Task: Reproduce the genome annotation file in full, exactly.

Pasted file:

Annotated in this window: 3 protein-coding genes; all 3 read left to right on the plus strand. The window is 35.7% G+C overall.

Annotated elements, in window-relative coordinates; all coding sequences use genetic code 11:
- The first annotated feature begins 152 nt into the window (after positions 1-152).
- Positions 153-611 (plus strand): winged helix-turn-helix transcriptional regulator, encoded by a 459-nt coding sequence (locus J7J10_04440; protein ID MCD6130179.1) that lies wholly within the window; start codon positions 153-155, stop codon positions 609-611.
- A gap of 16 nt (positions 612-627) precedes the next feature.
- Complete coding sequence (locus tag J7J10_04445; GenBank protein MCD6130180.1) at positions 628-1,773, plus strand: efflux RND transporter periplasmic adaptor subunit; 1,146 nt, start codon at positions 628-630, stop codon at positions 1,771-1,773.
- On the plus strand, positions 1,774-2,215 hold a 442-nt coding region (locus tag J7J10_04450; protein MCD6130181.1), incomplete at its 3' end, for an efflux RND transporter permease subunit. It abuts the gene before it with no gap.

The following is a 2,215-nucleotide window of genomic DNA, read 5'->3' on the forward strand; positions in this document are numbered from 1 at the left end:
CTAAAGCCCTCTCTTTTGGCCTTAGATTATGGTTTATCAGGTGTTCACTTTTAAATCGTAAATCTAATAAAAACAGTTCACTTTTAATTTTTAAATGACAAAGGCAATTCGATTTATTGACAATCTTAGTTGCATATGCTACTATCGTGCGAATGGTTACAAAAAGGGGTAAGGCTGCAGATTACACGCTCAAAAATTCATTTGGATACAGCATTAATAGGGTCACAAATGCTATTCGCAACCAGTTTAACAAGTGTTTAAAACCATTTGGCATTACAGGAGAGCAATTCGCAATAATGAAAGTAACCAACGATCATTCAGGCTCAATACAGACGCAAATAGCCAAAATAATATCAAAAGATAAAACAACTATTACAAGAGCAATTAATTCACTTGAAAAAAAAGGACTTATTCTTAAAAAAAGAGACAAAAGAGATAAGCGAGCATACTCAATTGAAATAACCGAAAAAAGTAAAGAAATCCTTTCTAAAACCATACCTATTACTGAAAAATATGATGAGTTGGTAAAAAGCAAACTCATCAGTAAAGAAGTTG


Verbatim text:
Annotated in this window: 3 protein-coding genes; all 3 read left to right on the plus strand. The window is 35.7% G+C overall.

Annotated elements, in window-relative coordinates; all coding sequences use genetic code 11:
- The first annotated feature begins 152 nt into the window (after positions 1-152).
- Positions 153-611 (plus strand): winged helix-turn-helix transcriptional regulator, encoded by a 459-nt coding sequence (locus J7J10_04440; protein ID MCD6130179.1) that lies wholly within the window; start codon positions 153-155, stop codon positions 609-611.
- A gap of 16 nt (positions 612-627) precedes the next feature.
- Complete coding sequence (locus tag J7J10_04445; GenBank protein MCD6130180.1) at positions 628-1,773, plus strand: efflux RND transporter periplasmic adaptor subunit; 1,146 nt, start codon at positions 628-630, stop codon at positions 1,771-1,773.
- On the plus strand, positions 1,774-2,215 hold a 442-nt coding region (locus tag J7J10_04450; protein MCD6130181.1), incomplete at its 3' end, for an efflux RND transporter permease subunit. It abuts the gene before it with no gap.

The following is a 2,215-nucleotide window of genomic DNA, read 5'->3' on the forward strand; positions in this document are numbered from 1 at the left end:
CTAAAGCCCTCTCTTTTGGCCTTAGATTATGGTTTATCAGGTGTTCACTTTTAAATCGTAAATCTAATAAAAACAGTTCACTTTTAATTTTTAAATGACAAAGGCAATTCGATTTATTGACAATCTTAGTTGCATATGCTACTATCGTGCGAATGGTTACAAAAAGGGGTAAGGCTGCAGATTACACGCTCAAAAATTCATTTGGATACAGCATTAATAGGGTCACAAATGCTATTCGCAACCAGTTTAACAAGTGTTTAAAACCATTTGGCATTACAGGAGAGCAATTCGCAATAATGAAAGTAACCAACGATCATTCAGGCTCAATACAGACGCAAATAGCCAAAATAATATCAAAAGATAAAACAACTATTACAAGAGCAATTAATTCACTTGAAAAAAAAGGACTTATTCTTAAAAAAAGAGACAAAAGAGATAAGCGAGCATACTCAATTGAAATAACCGAAAAAAGTAAAGAAATCCTTTCTAAAACCATACCTATTACTGAAAAATATGATGAGTTGGTAAAAAGCAAACTCATCAGTAAAGAAGTTG